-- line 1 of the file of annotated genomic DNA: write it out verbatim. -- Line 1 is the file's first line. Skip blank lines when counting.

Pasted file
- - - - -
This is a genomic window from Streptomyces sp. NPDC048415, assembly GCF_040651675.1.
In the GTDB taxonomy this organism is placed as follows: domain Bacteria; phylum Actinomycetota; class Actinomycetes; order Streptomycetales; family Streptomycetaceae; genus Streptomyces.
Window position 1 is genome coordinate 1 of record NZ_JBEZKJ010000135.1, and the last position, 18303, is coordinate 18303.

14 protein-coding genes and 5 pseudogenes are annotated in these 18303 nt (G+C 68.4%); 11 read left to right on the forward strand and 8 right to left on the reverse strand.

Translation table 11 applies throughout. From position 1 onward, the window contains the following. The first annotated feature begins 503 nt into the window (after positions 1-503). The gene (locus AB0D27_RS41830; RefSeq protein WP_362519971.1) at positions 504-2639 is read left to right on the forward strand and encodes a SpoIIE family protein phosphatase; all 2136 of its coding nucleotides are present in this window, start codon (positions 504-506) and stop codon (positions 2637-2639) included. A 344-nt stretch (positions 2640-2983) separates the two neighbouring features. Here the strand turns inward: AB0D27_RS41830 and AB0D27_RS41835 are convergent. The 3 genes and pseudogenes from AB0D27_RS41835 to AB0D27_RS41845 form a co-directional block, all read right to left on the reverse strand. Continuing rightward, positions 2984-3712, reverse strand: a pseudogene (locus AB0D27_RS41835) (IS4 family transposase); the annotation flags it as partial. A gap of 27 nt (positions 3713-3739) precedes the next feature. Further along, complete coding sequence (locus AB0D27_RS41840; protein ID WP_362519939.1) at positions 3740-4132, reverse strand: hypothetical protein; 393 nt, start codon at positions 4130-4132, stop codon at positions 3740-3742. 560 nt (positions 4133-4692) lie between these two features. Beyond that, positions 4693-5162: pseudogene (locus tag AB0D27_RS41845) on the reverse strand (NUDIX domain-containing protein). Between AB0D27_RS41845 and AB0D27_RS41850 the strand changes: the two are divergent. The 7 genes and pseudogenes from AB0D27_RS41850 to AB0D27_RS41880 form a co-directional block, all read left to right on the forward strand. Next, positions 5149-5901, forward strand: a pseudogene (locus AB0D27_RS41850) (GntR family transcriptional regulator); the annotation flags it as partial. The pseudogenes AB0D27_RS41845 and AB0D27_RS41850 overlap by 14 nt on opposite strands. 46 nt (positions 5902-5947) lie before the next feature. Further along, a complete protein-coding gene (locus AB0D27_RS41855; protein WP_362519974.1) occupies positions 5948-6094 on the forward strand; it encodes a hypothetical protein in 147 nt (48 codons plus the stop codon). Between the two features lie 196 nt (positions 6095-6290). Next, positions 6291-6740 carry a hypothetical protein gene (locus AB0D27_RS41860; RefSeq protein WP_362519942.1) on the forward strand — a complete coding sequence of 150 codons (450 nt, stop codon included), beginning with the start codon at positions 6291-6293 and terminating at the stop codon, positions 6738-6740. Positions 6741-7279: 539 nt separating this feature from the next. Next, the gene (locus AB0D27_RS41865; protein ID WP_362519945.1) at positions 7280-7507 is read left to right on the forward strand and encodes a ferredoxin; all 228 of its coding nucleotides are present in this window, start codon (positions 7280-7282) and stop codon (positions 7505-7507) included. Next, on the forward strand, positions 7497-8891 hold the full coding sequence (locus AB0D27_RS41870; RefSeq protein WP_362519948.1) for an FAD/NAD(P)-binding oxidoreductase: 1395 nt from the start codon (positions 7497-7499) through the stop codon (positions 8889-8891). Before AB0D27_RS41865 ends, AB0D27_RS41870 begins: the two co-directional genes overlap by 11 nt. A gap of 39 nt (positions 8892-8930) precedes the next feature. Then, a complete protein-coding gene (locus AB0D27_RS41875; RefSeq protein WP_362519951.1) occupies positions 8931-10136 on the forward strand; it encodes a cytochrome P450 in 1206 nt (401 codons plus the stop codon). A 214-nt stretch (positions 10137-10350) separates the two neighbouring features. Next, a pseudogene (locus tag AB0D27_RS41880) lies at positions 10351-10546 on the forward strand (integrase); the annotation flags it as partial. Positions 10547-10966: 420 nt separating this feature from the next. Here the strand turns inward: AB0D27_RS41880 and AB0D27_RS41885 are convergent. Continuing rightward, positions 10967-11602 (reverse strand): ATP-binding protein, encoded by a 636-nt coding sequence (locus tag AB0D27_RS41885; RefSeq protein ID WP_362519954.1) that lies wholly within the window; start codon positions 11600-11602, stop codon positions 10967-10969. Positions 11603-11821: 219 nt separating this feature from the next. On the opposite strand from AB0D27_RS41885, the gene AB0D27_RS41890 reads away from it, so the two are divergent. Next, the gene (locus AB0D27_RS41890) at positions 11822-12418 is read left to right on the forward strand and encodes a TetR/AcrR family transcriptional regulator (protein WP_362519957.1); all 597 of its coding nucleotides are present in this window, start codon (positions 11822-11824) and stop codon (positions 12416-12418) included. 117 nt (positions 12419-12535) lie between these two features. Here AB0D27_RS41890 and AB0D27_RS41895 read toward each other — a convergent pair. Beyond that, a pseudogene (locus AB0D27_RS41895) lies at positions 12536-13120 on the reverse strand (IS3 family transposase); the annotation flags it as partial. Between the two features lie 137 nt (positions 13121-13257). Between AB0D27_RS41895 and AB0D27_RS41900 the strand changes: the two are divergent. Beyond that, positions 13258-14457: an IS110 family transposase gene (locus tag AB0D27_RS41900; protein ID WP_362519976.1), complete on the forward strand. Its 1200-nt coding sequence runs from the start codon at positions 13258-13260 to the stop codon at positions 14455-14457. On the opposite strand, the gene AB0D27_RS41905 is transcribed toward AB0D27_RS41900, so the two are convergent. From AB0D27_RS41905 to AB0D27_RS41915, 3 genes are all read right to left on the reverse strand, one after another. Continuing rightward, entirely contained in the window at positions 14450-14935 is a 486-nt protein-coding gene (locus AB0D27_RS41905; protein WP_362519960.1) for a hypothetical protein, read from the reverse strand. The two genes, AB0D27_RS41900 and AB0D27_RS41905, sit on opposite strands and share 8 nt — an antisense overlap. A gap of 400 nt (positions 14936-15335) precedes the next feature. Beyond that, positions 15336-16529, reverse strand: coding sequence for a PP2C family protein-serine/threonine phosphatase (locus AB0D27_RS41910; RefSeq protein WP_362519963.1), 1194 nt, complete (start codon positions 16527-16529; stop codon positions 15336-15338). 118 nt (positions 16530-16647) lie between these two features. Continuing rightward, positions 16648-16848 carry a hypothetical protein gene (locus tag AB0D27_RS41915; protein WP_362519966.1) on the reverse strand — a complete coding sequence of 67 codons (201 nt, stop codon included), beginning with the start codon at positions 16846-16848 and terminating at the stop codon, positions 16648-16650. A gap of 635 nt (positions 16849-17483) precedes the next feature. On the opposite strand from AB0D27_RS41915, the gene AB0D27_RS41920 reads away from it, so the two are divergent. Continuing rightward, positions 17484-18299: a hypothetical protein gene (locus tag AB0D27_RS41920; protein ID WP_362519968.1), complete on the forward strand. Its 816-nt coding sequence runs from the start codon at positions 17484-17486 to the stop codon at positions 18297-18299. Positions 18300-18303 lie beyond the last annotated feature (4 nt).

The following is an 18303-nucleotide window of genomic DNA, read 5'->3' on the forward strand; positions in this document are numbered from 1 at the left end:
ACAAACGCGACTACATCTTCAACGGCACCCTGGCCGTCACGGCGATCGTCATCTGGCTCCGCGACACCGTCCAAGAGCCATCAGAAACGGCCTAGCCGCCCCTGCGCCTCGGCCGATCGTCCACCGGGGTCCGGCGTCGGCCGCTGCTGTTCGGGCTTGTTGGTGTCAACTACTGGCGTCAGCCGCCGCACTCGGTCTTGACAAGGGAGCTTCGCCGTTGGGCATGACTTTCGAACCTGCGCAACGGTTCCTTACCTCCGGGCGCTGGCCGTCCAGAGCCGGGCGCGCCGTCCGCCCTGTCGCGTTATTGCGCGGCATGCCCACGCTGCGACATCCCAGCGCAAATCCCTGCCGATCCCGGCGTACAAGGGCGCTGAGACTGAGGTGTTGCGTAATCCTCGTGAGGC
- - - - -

This is a genomic window from Streptomyces sp. NPDC048415, assembly GCF_040651675.1.